When evaluating the value of any business, one of the most important factors is the cost of goods sold (COGS). To put that another way, for every pound that a business makes, how much does it cost to deliver?
For a traditional business, there are many ways to minimise costs. A company could optimise its supply chain, find cheaper raw materials, or negotiate better rates with its suppliers.
But in the age of the cloud, a digital company’s costs might grow 10 times overnight as a result of a sudden increase in traffic volume, or a one-line configuration change. For every surprise event, a cloud company’s profit margin can be significantly eroded.
As a result, keeping on top of COGS is a key focus area for any digital company. Here are some tips for reducing your costs and improving your bottom line:
To cut costs, you first need to understand where inefficiencies are creeping in – after all, you can’t change what you can’t measure.
Start by agreeing how you are going to model your company’s costs, and whether that’s something you intend to break down across each of your products. Generally, it can be useful to go product-by-product, as this can give you a more granular view of your company’s cost drivers and help to identify the ‘low-hanging fruit’ that can be cut without impacting overall performance.
Getting a clear view of the inefficiencies in your cloud set-up will help you figure out what will really move the needle, rather than making vague guesses at performance improvements. Once set in motion, this will also enable you to see whether the changes you’re making are having the desired effect.
To help monitor the raw cloud infrastructure that powers each of your products and understand the cost of your cloud configuration in real time, there are plenty of monitoring tools you can use such as CloudHealth, AWS’s billing CSV, and Tableau.
Make a plan and rally your teams
Once you’ve identified the efficiencies you want to make, it will be key to put a plan in place to make sure the cost-cutting process is done efficiently. A plan helps unite your engineering team around shared goals and processes, with clear deadlines.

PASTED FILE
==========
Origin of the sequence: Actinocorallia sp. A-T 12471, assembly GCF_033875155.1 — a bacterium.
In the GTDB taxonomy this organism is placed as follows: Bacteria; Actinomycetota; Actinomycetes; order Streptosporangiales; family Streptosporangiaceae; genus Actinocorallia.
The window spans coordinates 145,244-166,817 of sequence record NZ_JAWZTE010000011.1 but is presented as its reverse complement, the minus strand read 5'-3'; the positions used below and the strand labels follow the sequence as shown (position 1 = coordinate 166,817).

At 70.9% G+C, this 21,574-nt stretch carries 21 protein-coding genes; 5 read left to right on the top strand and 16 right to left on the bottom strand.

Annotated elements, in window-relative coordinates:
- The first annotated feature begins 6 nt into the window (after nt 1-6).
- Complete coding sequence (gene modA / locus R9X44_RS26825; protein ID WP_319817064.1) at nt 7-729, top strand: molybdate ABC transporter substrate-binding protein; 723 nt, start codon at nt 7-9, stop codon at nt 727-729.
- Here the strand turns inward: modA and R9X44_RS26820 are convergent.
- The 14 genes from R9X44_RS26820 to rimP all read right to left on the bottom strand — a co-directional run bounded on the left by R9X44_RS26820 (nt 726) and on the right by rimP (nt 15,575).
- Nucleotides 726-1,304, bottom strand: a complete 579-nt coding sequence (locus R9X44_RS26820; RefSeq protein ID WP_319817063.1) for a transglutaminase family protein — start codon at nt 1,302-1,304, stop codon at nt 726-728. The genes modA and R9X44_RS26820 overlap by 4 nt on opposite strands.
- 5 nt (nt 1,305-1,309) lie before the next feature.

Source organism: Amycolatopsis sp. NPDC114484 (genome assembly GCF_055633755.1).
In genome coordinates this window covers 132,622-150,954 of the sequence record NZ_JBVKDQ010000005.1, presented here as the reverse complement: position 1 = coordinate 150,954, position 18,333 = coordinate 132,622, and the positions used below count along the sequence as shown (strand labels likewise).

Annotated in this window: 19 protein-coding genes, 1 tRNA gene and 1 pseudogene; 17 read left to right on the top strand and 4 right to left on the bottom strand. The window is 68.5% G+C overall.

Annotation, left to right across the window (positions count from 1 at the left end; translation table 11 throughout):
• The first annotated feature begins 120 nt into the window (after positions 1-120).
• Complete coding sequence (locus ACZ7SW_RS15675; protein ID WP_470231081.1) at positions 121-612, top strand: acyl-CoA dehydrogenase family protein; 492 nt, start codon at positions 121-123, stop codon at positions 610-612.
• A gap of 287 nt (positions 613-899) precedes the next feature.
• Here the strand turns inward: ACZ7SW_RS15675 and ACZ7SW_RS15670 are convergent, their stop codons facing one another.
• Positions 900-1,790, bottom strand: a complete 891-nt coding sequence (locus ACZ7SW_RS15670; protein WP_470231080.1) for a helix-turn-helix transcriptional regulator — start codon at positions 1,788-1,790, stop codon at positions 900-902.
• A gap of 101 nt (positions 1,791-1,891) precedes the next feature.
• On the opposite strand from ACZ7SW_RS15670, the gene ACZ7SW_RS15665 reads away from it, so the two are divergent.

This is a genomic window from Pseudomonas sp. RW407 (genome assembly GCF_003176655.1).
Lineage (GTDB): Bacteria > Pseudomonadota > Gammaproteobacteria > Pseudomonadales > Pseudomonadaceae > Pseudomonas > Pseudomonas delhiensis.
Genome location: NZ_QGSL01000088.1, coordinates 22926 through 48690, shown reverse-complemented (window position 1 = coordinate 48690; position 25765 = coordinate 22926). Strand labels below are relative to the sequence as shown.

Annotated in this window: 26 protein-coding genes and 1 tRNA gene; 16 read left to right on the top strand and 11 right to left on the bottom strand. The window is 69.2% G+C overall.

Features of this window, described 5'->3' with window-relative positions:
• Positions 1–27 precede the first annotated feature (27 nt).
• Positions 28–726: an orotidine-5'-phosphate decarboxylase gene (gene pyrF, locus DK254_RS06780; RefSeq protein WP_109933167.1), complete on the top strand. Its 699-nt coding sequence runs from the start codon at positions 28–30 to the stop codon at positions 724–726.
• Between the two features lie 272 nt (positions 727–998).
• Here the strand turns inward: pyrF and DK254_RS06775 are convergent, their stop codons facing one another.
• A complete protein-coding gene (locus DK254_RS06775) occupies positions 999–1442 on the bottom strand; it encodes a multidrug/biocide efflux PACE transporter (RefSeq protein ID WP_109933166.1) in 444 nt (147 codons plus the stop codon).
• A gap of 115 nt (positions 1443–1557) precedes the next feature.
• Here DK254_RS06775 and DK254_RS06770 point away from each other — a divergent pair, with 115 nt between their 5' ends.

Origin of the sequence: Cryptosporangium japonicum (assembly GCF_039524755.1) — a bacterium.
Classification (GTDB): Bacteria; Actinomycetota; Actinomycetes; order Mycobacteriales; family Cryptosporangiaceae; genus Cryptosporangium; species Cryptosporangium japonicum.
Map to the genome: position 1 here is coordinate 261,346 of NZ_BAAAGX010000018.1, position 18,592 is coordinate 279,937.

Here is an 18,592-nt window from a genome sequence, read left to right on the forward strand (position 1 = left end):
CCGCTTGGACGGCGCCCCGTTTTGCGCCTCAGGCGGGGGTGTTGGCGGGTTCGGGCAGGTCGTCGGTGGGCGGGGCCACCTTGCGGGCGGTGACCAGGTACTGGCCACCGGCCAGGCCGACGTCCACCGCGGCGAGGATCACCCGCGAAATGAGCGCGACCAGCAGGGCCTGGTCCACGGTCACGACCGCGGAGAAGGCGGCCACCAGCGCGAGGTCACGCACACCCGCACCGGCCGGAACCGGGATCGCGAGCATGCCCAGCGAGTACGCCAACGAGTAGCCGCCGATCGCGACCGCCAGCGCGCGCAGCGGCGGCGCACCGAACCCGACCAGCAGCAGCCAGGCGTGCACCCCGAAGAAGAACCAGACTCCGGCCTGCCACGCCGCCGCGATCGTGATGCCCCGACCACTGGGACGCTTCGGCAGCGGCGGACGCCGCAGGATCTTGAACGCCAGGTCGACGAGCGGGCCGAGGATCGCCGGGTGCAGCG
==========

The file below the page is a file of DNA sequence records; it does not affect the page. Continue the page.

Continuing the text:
When laying out your plan, consider starting small and then building up. The best approach is to begin by tackling the lowest-hanging fruit you identified in the monitoring stage, and then steadily work towards more complex and time-consuming changes.
For each project, assign an ‘owner’ to drive it to completion – this can be done with a simple spreadsheet laying out who owns what, and when it’s due.
Once owners have been assigned, ask them to bring their team together once a week to ensure their cost-cutting effort is on track, and targets and deadlines are being met.
You will likely see the biggest cost savings by getting rid of unneeded processes, redundant effort and “dead” code. Every little counts, and having dedicated owners for each individual area – no matter how big or small – will combine into a huge collective effort that could save your company millions.
Other key areas to evaluate include your company’s CPU, disk and network costs, along with the cost of data transfer to and from the cloud. All of these can be brought under control with a little thought, and in some cases, new third-party solutions.
Build a repeatable monitoring process
Once you’ve invested in reducing costs, you want to make sure inefficiencies don’t start creeping back in. It wouldn’t do your company any good to have to repeat the whole cost-cutting process six months down the line.
To get ongoing visibility, it’s a good idea to automate a daily report into your key cost drivers. If you visualise this through a graph or table, you can easily see spikes and catch them early. With some monitoring services, you can even set up automatic alerts whenever a cost driver jumps over a certain threshold, so your team is able to dive straight in and fix the problem.
A worthwhile long-term investment
Though reducing your COGS is a serious undertaking, it’s well worth the effort.
For every redundant piece of code you remove, and every efficiency you build into your cloud infrastructure, you’ll be driving up your company’s profit margin.
And the better your gross margin, the better your company’s valuation – the ultimate reward for strong unit economics, and a great reflection on your business.
Interested in hearing industry leaders discuss subjects like this and sharing their experiences and use-cases? Attend the Cyber Security & Cloud Expo World Series with upcoming events in Silicon Valley, London and Amsterdam to learn more.